A new survey from the National Association of Business Economists (NABE) shows that many economists don’t expect the Federal Reserve to come to the aid of the slowing U.S. economy with another round of monetary stimulus.
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Board member, Chad Moutray, says:
“I don’t think actually quite frankly that there will be a QE3. I think that the Fed will keep interest rates low for two years. That’s a long time, but I don’t see really a need for them getting into the bond market. I think most economists are not really anticipating that being part of the solution.”
The NABE economic policy survey comes just days ahead of the Federal Reserve’s annual conference, which may bring news of changes to Fed policy. The survey shows that economists are concerned about rising deficits, but favor a balanced approach combining spending cuts and tax increases. Moutray says they’re also concerned about a lack of clarity:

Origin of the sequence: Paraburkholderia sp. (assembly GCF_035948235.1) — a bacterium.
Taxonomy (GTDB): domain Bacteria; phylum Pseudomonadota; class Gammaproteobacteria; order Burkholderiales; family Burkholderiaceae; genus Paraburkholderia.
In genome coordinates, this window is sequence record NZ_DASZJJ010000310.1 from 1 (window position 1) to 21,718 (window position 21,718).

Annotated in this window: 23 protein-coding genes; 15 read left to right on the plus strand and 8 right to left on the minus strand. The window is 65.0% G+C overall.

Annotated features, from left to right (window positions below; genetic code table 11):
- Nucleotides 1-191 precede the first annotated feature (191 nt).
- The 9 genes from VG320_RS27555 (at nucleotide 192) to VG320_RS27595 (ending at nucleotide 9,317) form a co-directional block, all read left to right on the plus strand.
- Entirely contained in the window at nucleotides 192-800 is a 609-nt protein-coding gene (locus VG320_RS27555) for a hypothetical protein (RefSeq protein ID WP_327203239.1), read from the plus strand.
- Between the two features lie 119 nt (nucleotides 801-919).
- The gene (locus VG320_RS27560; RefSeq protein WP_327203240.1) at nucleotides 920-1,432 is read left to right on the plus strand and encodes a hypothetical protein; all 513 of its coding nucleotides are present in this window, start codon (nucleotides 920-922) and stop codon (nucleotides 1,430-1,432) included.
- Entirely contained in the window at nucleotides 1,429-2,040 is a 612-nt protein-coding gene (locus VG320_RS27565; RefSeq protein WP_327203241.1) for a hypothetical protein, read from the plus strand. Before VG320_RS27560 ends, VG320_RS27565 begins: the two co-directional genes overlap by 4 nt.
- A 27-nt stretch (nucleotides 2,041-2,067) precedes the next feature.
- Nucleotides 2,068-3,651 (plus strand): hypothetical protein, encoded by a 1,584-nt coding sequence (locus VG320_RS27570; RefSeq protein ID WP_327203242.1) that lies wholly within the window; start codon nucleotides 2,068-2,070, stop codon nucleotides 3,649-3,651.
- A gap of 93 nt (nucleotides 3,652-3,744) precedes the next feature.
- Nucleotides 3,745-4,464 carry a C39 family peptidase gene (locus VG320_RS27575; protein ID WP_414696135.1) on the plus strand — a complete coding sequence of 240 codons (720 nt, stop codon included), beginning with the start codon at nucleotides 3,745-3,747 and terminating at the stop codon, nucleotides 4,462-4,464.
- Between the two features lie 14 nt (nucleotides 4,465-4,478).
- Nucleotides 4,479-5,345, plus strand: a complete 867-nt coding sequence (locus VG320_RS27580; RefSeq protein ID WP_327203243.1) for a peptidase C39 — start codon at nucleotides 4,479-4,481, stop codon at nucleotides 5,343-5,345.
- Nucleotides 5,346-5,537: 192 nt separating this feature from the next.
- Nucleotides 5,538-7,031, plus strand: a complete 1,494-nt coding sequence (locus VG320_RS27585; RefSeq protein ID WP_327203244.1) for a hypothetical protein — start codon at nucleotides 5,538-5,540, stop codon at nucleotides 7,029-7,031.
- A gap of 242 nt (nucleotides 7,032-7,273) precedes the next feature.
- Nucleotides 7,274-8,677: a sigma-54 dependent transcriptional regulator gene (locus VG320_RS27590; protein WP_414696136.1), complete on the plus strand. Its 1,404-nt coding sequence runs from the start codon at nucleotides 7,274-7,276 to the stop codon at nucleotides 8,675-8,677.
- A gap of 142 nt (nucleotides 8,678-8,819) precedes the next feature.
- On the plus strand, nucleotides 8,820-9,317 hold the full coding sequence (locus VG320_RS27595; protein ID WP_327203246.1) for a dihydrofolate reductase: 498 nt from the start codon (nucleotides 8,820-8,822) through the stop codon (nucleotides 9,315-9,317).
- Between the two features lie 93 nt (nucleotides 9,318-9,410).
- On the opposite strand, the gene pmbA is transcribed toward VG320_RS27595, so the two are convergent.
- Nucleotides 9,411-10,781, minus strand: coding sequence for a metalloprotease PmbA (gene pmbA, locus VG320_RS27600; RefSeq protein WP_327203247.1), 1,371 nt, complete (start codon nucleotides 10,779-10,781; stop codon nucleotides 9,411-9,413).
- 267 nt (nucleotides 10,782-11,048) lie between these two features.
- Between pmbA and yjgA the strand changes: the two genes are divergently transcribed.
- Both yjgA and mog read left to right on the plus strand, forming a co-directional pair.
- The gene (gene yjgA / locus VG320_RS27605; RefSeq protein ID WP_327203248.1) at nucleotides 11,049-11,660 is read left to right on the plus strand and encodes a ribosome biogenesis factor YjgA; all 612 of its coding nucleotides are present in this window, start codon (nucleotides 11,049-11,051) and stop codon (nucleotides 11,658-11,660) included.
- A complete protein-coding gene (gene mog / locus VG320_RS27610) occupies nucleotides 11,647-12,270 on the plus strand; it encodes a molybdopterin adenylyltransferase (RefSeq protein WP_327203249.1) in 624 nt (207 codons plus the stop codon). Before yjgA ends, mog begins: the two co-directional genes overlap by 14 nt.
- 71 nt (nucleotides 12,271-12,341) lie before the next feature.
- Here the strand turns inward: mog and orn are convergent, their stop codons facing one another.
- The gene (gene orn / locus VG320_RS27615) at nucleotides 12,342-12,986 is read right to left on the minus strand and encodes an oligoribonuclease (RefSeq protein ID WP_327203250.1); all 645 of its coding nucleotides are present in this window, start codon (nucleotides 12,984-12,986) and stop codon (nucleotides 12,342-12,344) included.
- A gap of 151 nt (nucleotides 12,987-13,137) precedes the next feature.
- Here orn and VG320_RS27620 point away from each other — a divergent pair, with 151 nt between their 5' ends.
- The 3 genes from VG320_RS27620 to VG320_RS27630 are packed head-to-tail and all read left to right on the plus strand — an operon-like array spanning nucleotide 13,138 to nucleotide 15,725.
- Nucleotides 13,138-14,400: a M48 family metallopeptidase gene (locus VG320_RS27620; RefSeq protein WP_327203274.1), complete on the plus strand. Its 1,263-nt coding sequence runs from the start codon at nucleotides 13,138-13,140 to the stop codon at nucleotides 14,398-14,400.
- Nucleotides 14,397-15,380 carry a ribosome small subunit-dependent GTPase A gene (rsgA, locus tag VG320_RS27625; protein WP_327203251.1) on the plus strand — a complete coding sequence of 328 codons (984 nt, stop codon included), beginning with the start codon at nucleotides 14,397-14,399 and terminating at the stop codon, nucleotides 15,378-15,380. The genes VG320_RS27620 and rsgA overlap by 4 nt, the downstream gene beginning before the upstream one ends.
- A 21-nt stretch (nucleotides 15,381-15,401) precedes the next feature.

“Right now we see uncertainty as a major issue amongst businesses and until we really can get some firm footing amongst businesses and until we can get a stronger footing with consumers in terms of spending, I think we are going to continue to see this kind of stuck in neutral that we are seeing, that we have seen for the last few months.”
The survey shows some economists are cutting back on forecasts for growth for the rest of this year and 2012, but Moutray says a lot of them don’t expect the United States to slide back into recession.
Bottom line: Business economists don’t expect another round of monetary stimulus from the Federal Reserve. They’re cutting their economic growth forecasts, according to a policy survey from the National Association of Business Economists.